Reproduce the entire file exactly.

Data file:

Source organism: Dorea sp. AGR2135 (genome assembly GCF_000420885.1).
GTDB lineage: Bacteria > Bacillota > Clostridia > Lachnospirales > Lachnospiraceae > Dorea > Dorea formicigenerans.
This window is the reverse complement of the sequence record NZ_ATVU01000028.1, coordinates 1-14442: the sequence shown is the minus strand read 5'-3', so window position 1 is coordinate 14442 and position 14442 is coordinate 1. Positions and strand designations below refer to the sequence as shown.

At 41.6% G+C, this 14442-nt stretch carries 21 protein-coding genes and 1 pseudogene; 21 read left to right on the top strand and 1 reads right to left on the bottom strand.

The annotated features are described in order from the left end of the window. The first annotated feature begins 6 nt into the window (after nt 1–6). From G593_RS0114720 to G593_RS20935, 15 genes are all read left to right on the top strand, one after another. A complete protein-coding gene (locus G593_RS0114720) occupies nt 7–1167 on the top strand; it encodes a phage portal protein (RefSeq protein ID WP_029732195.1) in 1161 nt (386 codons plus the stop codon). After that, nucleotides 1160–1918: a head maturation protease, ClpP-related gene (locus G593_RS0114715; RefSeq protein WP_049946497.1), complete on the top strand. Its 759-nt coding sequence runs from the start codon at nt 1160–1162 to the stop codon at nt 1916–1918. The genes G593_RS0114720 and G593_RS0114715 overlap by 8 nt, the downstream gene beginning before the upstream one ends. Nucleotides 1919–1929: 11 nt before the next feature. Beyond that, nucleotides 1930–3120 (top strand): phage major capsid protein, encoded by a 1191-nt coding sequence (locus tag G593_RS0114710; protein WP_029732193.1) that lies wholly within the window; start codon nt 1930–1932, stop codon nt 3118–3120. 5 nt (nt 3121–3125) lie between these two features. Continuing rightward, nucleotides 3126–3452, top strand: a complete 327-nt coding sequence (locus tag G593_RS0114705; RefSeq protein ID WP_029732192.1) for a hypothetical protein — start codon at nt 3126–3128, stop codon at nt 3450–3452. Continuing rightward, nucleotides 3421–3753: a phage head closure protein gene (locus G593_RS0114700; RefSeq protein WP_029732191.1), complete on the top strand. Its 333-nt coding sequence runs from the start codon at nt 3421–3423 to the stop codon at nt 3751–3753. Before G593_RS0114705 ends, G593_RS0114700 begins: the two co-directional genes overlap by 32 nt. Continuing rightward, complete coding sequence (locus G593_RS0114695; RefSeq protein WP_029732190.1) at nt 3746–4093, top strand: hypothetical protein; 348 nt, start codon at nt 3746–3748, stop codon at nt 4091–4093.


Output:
Source organism: Dorea sp. AGR2135 (genome assembly GCF_000420885.1).
GTDB lineage: Bacteria > Bacillota > Clostridia > Lachnospirales > Lachnospiraceae > Dorea > Dorea formicigenerans.
This window is the reverse complement of the sequence record NZ_ATVU01000028.1, coordinates 1-14442: the sequence shown is the minus strand read 5'-3', so window position 1 is coordinate 14442 and position 14442 is coordinate 1. Positions and strand designations below refer to the sequence as shown.

At 41.6% G+C, this 14442-nt stretch carries 21 protein-coding genes and 1 pseudogene; 21 read left to right on the top strand and 1 reads right to left on the bottom strand.

The annotated features are described in order from the left end of the window. The first annotated feature begins 6 nt into the window (after nt 1–6). From G593_RS0114720 to G593_RS20935, 15 genes are all read left to right on the top strand, one after another. A complete protein-coding gene (locus G593_RS0114720) occupies nt 7–1167 on the top strand; it encodes a phage portal protein (RefSeq protein ID WP_029732195.1) in 1161 nt (386 codons plus the stop codon). After that, nucleotides 1160–1918: a head maturation protease, ClpP-related gene (locus G593_RS0114715; RefSeq protein WP_049946497.1), complete on the top strand. Its 759-nt coding sequence runs from the start codon at nt 1160–1162 to the stop codon at nt 1916–1918. The genes G593_RS0114720 and G593_RS0114715 overlap by 8 nt, the downstream gene beginning before the upstream one ends. Nucleotides 1919–1929: 11 nt before the next feature. Beyond that, nucleotides 1930–3120 (top strand): phage major capsid protein, encoded by a 1191-nt coding sequence (locus tag G593_RS0114710; protein WP_029732193.1) that lies wholly within the window; start codon nt 1930–1932, stop codon nt 3118–3120. 5 nt (nt 3121–3125) lie between these two features. Continuing rightward, nucleotides 3126–3452, top strand: a complete 327-nt coding sequence (locus tag G593_RS0114705; RefSeq protein ID WP_029732192.1) for a hypothetical protein — start codon at nt 3126–3128, stop codon at nt 3450–3452. Continuing rightward, nucleotides 3421–3753: a phage head closure protein gene (locus G593_RS0114700; RefSeq protein WP_029732191.1), complete on the top strand. Its 333-nt coding sequence runs from the start codon at nt 3421–3423 to the stop codon at nt 3751–3753. Before G593_RS0114705 ends, G593_RS0114700 begins: the two co-directional genes overlap by 32 nt. Continuing rightward, complete coding sequence (locus G593_RS0114695; RefSeq protein WP_029732190.1) at nt 3746–4093, top strand: hypothetical protein; 348 nt, start codon at nt 3746–3748, stop codon at nt 4091–4093.